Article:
In greater detail, as illustrated in FIG. 5, interlock mechanism 64 includes a bracket 66, an L-shaped slide or coupling 70, the micro-switch 72 with micro-arm 73, and an optional spring 74. Bracket 66 is preferably molded plastic, and, as one of skill in the art would appreciate, could take several forms. As illustrated, bracket 66 includes a planar surface parallel to the front face of stand 16. The bracket's planar surface is secured to the internal side of the stand's front face via fasteners 76 that could be screws, tabs, adhesives, or any other known mechanism for securing the bracket to the inside of the mixer. Bracket 66 supports the micro-switch 72. The bracket also includes two channels that slidably contain slide 70.

In one preferred embodiment, slide 70, which may be formed from molded plastic, die cast chrome-plated metal, or other suitable material, includes two slots through the thickness of the slide. The slots are dimensioned to allow screws 76 to pass through the slide. While the screws hold bracket 66 to mixer housing 12, the heads of the screws also act as stops to limit the slide's range of motion. With or without the screw heads, slide 70 is operable to move along a vertical axis relative to bracket 66.

In use, mixer 10 is attached to an electrical source. Actuator pin 38 is moved vertically into the mixer housing due to the placement of a cup rim within the cup guide. This action causes pin 38 to engage slide 70. As slide 70 moves upwards within the mixer, a cam 71 moves micro-arm 73 to the right (from the perspective illustrated in FIG. 5). The movement of micro-arm 73 closes the circuitry of the micro-switch. The closed circuit sends power to the electric motor. Removing the cup allows pin 38 to at least partially retract from the internal portion of mixer 10. Slide 70 moves downwardly. Micro-arm 73, which is biased to engage slide 70, moves to the left along the slope of cam 71. The micro-arm movement, in turn, opens the micro-switch circuit and turns off the electric motor. Optional spring 74 would provide a biasing force to ensure the slide returns to a lower position in order to actuate the micro-arm and micro-switch. Based upon the foregoing illustrations, it is understood that it would be obvious to one of skill in the art to construct an interlock mechanism with a different configuration that could operate in conjunction with cup guide 24 and actuator pin 38 of the present invention.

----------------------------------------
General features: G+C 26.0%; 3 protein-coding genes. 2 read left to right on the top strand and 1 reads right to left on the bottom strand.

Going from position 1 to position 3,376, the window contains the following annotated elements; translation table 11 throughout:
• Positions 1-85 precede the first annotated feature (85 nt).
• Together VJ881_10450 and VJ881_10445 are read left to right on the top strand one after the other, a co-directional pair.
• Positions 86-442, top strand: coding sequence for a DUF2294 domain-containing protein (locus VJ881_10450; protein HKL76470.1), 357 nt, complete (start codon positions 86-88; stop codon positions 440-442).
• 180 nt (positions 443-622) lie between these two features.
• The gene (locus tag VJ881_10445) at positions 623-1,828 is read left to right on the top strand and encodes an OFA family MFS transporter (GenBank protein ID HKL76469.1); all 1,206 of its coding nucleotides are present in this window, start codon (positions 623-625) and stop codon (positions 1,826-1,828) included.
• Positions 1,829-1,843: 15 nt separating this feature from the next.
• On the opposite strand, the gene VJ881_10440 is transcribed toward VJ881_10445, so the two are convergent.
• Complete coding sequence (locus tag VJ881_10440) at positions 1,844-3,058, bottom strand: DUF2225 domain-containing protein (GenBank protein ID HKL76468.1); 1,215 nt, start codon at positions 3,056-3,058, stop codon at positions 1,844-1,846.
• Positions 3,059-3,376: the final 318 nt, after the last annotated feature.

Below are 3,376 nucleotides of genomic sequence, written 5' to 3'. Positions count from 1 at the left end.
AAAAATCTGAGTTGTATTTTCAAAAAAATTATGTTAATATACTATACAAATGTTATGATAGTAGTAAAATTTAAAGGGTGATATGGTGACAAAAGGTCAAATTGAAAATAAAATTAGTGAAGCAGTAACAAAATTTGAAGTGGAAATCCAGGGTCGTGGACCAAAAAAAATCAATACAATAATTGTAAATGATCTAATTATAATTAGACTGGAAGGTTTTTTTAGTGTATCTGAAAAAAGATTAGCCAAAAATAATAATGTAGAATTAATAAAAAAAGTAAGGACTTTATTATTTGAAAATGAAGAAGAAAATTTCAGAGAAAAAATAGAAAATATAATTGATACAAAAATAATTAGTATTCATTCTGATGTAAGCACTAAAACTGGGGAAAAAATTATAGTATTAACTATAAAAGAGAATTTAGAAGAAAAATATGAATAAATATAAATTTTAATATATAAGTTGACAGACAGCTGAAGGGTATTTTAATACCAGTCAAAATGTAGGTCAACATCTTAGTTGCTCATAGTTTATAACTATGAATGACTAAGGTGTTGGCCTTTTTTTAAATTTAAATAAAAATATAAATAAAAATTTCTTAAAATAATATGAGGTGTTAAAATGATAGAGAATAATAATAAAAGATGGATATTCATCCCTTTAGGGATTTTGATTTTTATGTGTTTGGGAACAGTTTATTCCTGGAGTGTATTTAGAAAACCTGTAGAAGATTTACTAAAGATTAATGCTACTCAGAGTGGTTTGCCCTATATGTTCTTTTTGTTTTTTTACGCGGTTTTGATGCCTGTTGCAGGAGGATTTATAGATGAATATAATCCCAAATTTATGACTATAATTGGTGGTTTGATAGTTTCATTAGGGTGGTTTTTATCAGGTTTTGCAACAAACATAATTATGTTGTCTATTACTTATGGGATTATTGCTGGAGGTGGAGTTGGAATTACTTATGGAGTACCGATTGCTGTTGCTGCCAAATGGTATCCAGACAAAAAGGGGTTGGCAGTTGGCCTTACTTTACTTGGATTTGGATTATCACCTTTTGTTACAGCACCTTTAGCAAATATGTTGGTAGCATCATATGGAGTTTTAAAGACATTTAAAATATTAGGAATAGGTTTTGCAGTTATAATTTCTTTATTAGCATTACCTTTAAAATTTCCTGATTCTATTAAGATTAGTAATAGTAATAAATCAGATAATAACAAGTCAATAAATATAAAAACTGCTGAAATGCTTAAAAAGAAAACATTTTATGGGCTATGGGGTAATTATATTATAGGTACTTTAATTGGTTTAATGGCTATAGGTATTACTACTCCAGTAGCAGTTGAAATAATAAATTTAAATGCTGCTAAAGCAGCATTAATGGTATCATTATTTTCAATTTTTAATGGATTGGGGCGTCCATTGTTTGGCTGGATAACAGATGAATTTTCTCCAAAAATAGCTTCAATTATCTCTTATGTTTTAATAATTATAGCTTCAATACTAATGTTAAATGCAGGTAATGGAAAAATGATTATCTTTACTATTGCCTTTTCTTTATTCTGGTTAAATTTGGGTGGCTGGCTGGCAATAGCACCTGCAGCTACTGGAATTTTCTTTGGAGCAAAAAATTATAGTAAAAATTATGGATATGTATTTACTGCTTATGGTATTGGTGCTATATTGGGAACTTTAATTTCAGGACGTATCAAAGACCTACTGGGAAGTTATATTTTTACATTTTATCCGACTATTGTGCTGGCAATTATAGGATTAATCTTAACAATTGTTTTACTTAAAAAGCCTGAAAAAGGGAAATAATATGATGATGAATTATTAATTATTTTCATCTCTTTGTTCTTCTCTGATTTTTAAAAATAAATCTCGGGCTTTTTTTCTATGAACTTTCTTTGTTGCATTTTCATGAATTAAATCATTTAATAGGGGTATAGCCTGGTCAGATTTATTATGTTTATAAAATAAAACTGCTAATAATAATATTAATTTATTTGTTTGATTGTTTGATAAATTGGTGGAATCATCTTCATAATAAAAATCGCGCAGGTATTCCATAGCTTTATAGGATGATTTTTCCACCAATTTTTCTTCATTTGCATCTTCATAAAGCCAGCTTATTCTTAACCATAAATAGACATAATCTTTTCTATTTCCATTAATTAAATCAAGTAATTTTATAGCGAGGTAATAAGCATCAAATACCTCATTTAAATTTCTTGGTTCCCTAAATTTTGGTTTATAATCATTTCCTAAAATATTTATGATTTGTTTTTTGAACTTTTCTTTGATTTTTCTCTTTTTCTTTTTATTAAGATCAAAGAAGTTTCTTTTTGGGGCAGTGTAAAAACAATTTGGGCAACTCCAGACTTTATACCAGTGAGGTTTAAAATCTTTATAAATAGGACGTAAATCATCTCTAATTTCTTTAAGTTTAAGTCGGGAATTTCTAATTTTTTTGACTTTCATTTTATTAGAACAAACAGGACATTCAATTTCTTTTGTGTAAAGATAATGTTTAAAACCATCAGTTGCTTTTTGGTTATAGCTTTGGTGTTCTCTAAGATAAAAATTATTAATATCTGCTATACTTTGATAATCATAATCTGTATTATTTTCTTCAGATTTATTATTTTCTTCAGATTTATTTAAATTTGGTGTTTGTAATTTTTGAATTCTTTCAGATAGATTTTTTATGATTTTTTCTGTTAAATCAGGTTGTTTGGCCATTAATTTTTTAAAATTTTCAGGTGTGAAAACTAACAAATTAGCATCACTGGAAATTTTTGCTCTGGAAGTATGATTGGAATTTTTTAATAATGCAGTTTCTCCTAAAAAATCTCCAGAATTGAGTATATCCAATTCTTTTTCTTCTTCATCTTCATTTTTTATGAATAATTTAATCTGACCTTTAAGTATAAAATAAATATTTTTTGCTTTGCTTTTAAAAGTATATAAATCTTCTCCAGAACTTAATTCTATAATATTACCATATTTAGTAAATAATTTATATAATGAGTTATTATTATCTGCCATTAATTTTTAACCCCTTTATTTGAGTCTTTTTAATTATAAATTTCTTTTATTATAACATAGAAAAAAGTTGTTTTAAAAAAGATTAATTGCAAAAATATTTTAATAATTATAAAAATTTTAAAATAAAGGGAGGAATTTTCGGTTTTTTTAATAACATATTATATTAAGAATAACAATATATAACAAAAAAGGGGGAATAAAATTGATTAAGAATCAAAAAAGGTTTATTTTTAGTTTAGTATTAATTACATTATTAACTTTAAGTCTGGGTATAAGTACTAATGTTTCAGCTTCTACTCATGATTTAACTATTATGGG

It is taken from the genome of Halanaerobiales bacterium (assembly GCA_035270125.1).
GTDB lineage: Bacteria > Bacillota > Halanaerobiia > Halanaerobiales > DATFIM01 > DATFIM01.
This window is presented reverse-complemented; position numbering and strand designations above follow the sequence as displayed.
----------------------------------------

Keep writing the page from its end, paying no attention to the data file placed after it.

With reference to FIG. 6, there is illustrated one preferred embodiment of a bypass or momentary switch 80. Bypass switch 80 permits an operator to hold cup 22 and mix the contents therein without placing rim 26 in guide 24. In other words, the inclusion of bypass switch 80 permits the operation of the electric mixer motor without engaging the actuator pin or interlock mechanism. Therefore, the bypass and micro-switch are preferably wired in parallel to allow the mixer to be engaged by either switch.

With reference to FIG. 7, a mixer 10′ in accordance with the present invention is illustrated as a multiple spindle mixer. Therefore, a mixer housing 12′ would include a base 14′, stand 16′, and a motor housing 18′ operable to mix multiple cups 22′, 22″, 22′″. In this embodiment, each spindle is attached to an individual electric motor, and dedicated speed selector switches 23′, 23″, 23′″ are assigned to each motor. Cup guides 24′, 24″, 24′″ selectively support each cup. It is also envisioned that bypass switches could be provided to bypass the corresponding interlock mechanisms and switches.

Overall, the unique interlock assembly of the present invention prevents or reduces the possibility of a foodstuff contaminating the internal portion of a mixer housing. Specifically, an actuator pin moves vertically through a cup guide so that there is no exposed opening for foodstuff to enter the mixer. Also, the cup guide of the present invention can be easily removed from the mixer in order to clean the guide. The actuator pin, which comes into contact with the rim of the cup, can also selectively be removed from the cup guide. The interlock mechanism dependably translates the vertical movement of the actuator pin through a micro-switch to turn an electric motor on and off. Accidental engagement of the mixer motor is reduced or eliminated.

While the invention has been described with reference to specific embodiments thereof, it will be understood that numerous variations, modifications and additional embodiments are possible, and all such variations, modifications, and embodiments are to be regarded as being within the spirit and scope of the invention. For instance, the cup guide in another preferred embodiment would be attached to a horizontal surface. The actuator pin would still pass through the body of the cup guide to activate a slide or interlock mechanism within the mixer.

Patent Citations
Cited PatentFiling datePublication dateApplicantTitle